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Maps of in vivo oxygen pressure with submillimetre resolution and nanomolar sensitivity enabled by Cherenkov-excited luminescence scanned imaging

Nature Biomedical Engineeringvolume 2pages254264 (2018) | Download Citation

Abstract

Low signal-to-noise ratios and limited imaging depths restrict the ability of optical-imaging modalities to detect and accurately quantify molecular emissions from tissue. Here, by using a scanning external X-ray beam from a clinical linear accelerator to induce Cherenkov excitation of luminescence in tissue, we demonstrate in vivo mapping of the oxygenation of tumours at depths of several millimetres, with submillimetre resolution and nanomolar sensitivity. This was achieved by scanning thin sheets of the X-ray beam orthogonally to the emission-detection plane, and by detecting the signal via a time-gated CCD camera synchronized to the radiation pulse. We also show with experiments using phantoms and with simulations that the performance of Cherenkov-excited luminescence scanned imaging (CELSI) is limited by beam size, scan geometry, probe concentration, radiation dose and tissue depth. CELSI might provide the highest sensitivity and resolution in the optical imaging of molecular tracers in vivo.

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Acknowledgements

This work has been funded by the Congressionally Directed Medical Research Program for Breast Cancer Research Program, US Army USAMRAA contract W81XWH-16-1-0004 and National Institutes of Health research grants R01 EB024498 and R01 EB018464.

Author information

Affiliations

  1. Thayer School of Engineering, Dartmouth College, Hanover, NH, USA

    • Brian W. Pogue
    • , Ethan P. LaRochelle
    • , Petr Bruža
    • , Rongxiao Zhang
    • , Jennifer R. Shell
    • , Scott C. Davis
    •  & David J. Gladstone
  2. Norris Cotton Cancer Center, Dartmouth-Hitchcock Medical Center, Lebanon, NH, USA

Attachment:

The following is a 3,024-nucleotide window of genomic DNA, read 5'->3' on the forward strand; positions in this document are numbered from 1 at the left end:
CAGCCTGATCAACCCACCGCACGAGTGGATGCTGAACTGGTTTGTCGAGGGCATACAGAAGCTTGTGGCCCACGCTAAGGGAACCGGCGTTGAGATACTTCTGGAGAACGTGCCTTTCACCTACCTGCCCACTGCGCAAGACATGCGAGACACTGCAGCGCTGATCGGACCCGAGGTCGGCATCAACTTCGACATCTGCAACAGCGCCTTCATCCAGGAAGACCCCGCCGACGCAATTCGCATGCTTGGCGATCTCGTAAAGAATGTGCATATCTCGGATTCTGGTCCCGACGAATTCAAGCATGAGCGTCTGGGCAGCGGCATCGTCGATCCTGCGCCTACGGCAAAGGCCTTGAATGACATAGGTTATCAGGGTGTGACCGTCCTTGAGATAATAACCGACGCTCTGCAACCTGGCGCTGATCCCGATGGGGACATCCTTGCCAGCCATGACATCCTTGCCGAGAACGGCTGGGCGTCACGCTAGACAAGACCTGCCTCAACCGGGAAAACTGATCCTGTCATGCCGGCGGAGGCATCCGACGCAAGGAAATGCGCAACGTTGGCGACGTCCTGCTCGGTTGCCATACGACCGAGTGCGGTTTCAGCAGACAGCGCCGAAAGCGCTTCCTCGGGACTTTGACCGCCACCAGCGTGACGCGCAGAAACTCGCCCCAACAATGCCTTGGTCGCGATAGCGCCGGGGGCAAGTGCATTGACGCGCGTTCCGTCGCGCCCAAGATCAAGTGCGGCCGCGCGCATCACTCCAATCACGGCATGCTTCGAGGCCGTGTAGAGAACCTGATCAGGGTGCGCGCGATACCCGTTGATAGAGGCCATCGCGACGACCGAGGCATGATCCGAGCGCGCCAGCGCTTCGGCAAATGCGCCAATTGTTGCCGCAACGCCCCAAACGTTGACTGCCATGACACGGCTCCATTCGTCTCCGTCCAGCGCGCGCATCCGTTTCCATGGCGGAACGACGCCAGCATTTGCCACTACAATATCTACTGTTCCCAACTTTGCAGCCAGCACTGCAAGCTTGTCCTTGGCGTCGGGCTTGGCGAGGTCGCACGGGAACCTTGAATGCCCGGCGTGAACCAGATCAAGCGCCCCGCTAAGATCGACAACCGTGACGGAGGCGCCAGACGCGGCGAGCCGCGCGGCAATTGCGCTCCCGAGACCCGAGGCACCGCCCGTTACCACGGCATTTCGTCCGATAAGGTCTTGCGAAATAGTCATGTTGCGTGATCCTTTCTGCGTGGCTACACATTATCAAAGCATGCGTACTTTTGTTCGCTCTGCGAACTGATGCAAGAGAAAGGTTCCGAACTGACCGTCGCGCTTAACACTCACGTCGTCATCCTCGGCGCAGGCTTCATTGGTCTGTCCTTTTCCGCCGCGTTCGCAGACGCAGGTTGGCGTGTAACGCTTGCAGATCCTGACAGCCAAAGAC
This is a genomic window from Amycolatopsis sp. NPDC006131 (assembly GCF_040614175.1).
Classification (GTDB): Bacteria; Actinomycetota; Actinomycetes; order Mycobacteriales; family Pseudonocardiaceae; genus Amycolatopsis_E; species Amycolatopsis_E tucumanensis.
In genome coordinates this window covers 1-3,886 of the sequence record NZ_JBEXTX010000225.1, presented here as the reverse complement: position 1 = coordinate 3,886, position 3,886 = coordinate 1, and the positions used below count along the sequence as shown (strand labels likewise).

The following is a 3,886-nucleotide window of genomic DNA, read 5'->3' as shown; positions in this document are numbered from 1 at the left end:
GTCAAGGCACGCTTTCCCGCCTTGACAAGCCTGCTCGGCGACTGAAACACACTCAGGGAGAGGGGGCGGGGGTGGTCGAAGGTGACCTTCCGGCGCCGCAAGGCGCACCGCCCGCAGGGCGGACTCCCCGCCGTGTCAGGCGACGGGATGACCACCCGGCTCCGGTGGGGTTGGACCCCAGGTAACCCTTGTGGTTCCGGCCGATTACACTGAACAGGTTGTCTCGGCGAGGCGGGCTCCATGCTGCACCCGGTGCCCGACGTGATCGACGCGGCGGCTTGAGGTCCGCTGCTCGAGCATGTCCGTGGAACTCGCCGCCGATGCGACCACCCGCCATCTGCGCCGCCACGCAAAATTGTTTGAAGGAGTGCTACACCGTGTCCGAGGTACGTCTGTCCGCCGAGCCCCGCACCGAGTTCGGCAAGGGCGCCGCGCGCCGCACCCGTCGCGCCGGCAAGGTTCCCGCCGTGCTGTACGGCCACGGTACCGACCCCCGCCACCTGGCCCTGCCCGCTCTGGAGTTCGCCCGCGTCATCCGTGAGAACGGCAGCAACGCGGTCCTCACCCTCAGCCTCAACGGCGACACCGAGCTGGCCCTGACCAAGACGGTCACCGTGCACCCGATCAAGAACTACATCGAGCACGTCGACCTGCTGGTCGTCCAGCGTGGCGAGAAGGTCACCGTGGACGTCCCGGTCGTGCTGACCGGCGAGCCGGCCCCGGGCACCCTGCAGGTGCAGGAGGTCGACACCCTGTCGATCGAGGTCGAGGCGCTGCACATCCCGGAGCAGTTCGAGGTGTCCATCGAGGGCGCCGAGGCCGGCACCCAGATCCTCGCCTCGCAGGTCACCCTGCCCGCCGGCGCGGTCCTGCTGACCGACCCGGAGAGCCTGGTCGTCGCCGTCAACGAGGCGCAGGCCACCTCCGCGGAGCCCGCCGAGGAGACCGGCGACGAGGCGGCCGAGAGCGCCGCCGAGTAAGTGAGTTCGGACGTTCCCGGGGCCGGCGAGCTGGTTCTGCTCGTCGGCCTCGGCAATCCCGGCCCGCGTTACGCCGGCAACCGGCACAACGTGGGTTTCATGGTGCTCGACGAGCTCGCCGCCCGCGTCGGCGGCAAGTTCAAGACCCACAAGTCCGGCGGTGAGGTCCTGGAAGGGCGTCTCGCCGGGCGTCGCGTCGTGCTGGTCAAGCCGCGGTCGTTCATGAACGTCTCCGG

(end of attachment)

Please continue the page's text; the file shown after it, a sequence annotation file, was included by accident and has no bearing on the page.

• Brian W. Pogue
    • , Scott C. Davis
    • , David J. Gladstone
    •  & Lesley A. Jarvis
  3. Faculty of Information Technology, Beijing University of Technology, Beijing, China

    • Jinchao Feng
  4. Key Laboratory of OptoElectronic Science and Technology for Medicine of Ministry of Education, Fujian Provincial Key Laboratory of Photonics Technology, Fujian Normal University, Fuzhou, China

    • Huiyun Lin
  5. School of Computer Science, University of Birmingham, Birmingham, UK

    • Hamid Dehghani
  6. Department of Biochemistry and Biophysics, Perelman School of Medicine, University of Pennsylvania, Philadelphia, PA, USA

    • Sergei A. Vinogradov
  7. Department of Medicine, Geisel School of Medicine, Dartmouth College, Hanover, NH, USA

    • David J. Gladstone
    •  & Lesley A. Jarvis

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Contributions

B.W.P. conceived the study, supervised all aspects of the work and drafted the manuscript; J.F., H.L., P.B., E.P.L., R.Z. and J.R.S. each completed measurements and data analysis as well as designed the experiments, wrote initial parts of the manuscript, and edited the entire manuscript. H.D. and S.C.D. helped design and analyse the tomography work with J.F., and each edited the manuscript. S.A.V. provided the molecular probe, provided advice on experimental design and data analysis and edited the manuscript. D.J.G. and L.A.J. each contributed advice on radiotherapy design and data interpretation, as well as edited the manuscript.

Competing interests

The authors declare no competing interests.

Corresponding author

Correspondence to Brian W. Pogue.

Supplementary information

  1. Supplementary Information

    Supplementary discussion, methods, figures, tables and video captions.

  2. Reporting Summary

  3. Supplementary Video 1

    Three-dimensional view of a xenograft tumour imaged by CELSI.

  4. Supplementary Video 2

    Real-time scanned acquisition of CELSI data in vivo.

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DOI

https://doi.org/10.1038/s41551-018-0220-3

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